The Wikipedia entry on ‘psychopathy’ quotes Robert D. Hare, author of the Psychopathy Checklist-Revised, describing psychopaths as “intraspecies predators who use charm, manipulation, intimidation, and violence to control others and to satisfy their own selfish needs. Lacking in conscience and in feelings for others, they cold-bloodedly take what they want and do as they please, violating social norms and expectations without the slightest sense of guilt or regret.”
This could as well be the Wikipedia entry for ‘writers’. Psychopaths tend to lack empathy, while writers suffer from a surfeit of it, but it’s precisely the ability to empathise with lack of empathy that would make a writer such an excellent psychopath. Come to think of it, this could also be the Wikipedia entry for ‘politicians’, or ‘random neighbours’.
It’s quite likely that many more people than is obvious, live on the knife-edge between ‘nice old grandfatherly sort’ and ‘Hamilton Albert Fish’. If you aren’t familiar with the name, think Hannibal Lecter, without the charm. To appreciate the finer points of the man’s temperament and life one must google him, though I would urge you not to do that around mealtimes.
The world is filled with psychopaths in all kinds of positions, which is why it is such a violent place. Yet, most people demand that the violence be kept from public view, except in its fictional form. I disagree. Fiction is a wonderful insulator (enhancer of comfort and reducer of shock) that doesn’t allow horror to fully penetrate to the soul because, no matter how much it draws on reality, some part of you knows it’s fake. Fiction allows you to experience extreme behaviour and emotion without being scarred or broken by it. I would argue that there are things we need to be scarred by, things that we don’t even register any more, and that we might do something about if it were more in our faces.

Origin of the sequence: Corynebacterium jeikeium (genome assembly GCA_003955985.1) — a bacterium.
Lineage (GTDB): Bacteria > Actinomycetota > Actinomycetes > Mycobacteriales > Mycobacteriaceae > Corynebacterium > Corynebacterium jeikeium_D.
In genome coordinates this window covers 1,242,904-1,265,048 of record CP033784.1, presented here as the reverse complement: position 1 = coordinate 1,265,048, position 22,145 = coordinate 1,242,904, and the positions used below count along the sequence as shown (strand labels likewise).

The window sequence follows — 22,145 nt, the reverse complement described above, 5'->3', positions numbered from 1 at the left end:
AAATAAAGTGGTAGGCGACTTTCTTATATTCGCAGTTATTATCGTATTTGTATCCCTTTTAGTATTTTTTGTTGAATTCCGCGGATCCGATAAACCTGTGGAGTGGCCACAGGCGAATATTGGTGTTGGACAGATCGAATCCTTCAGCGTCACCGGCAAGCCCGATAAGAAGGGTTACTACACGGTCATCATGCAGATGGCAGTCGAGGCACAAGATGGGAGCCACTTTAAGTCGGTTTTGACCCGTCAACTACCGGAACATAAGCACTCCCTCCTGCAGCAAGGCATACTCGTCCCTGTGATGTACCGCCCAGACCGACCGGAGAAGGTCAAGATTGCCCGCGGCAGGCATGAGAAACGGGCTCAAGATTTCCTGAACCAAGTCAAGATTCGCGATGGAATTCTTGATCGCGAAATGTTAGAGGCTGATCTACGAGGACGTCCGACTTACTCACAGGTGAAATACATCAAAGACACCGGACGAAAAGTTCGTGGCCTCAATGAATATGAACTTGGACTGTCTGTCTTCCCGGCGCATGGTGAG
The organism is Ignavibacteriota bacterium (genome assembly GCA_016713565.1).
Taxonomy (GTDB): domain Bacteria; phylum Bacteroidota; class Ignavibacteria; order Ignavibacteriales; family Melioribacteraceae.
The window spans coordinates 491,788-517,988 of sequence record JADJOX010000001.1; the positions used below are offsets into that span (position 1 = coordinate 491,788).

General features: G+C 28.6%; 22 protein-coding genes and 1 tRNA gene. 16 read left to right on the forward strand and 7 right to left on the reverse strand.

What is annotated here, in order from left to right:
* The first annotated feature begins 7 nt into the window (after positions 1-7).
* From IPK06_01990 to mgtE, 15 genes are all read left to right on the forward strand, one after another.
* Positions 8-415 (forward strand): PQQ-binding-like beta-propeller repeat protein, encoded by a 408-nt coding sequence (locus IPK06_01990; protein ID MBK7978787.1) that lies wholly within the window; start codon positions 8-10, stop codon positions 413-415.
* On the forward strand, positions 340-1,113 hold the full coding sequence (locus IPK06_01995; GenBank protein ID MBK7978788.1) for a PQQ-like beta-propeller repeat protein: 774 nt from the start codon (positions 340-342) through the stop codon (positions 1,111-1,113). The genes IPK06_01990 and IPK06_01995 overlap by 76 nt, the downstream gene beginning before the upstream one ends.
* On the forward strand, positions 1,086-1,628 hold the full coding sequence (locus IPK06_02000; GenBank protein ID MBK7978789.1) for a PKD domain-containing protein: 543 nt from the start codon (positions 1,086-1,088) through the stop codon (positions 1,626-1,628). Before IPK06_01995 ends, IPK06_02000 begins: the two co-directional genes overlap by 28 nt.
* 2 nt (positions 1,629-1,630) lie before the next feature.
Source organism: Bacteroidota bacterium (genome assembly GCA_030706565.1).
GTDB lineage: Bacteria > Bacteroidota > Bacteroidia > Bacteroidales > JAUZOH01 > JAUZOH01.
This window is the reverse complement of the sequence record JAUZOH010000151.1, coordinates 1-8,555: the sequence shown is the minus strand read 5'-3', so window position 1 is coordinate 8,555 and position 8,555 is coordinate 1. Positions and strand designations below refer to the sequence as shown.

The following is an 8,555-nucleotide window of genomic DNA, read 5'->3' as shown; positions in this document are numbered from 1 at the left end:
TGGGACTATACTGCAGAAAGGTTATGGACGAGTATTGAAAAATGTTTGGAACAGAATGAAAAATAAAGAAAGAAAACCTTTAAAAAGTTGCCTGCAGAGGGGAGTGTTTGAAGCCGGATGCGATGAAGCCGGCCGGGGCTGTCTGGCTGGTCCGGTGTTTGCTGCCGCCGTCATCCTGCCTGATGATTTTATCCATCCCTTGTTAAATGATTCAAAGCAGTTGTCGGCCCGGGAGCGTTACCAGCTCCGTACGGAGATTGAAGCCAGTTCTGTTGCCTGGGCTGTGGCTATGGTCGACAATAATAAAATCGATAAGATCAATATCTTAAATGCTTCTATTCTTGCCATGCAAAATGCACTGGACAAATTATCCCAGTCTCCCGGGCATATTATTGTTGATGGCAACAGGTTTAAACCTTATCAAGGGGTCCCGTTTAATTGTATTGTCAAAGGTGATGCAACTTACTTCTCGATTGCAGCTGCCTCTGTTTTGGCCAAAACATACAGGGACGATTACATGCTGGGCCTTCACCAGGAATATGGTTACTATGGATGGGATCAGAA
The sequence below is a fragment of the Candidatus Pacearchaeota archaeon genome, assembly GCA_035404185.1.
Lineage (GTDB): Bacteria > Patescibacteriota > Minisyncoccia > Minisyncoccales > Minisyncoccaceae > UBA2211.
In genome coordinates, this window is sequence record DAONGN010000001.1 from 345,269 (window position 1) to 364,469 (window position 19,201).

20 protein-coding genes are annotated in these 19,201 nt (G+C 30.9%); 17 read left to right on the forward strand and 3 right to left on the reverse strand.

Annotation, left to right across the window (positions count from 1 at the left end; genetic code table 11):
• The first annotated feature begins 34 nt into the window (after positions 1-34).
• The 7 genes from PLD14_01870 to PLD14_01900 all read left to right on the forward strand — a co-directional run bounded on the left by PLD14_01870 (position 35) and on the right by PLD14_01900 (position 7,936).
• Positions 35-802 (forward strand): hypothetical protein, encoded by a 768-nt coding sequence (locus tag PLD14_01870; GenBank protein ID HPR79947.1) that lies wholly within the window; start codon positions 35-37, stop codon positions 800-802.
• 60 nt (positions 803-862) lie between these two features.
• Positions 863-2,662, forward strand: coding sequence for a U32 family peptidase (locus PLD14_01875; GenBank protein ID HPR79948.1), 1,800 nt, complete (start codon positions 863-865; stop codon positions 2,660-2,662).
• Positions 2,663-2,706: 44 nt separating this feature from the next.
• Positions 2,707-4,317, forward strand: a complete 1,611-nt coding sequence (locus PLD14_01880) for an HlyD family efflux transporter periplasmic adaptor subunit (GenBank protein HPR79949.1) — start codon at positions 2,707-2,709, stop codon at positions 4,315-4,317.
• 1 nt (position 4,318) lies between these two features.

I’ve never been rattled to the foundations by a really gruesome or cruel or tragic or depraved book or movie. I remember Exquisite Corpse, a 1996 novel by Poppy Z. Brite, as a brilliant tale about two gay necrophiliac serial killers who eat their victims. Even though Brite drew heavily on the life of real-life psychopath Jeffrey Dahmer, I was intrigued more than horrified.
Of course, truth being ever stranger than fiction, and apparently equally imitative, in 2001 there was the case of “the Cannibal of Rotenburg”, a gay German man named Armin Meiwes, who killed and ate a willing victim, computer engineer Bernd-Juergen Brandes, after they discovered each other and their shared tastes, if you will, on the internet. Among the stories I read about it, the one throwaway line that really gave me pause was that the police officers involved in studying the evidence, including the videotaped ritual murder, were undergoing psychiatric counselling. For them it wasn’t a matter of reading a newspaper report; it was real.
Reality has a way of being much harder to take, and in important ways this is more constructive. I’m not intrigued by Moninder Pandher’s little sexual assault-and-murder operation in Noida, I’m sickened by it. I’m not intrigued by the live beheadings and shootings and bombings I’ve watched on the internet, I’m sickened by them. I can keep my popcorn down through any number of spilt intestines at a movie, but my own stomach turns when a real person gets a real paper cut.
If we were forced to watch real people get hurt, and die, or get killed, or sell their kidneys for a meal, the views and opinions we hold—on capital punishment, on gun control, on who to vote for—would be a good deal more substantive. And who knows, more of us might be moved to step forward and help.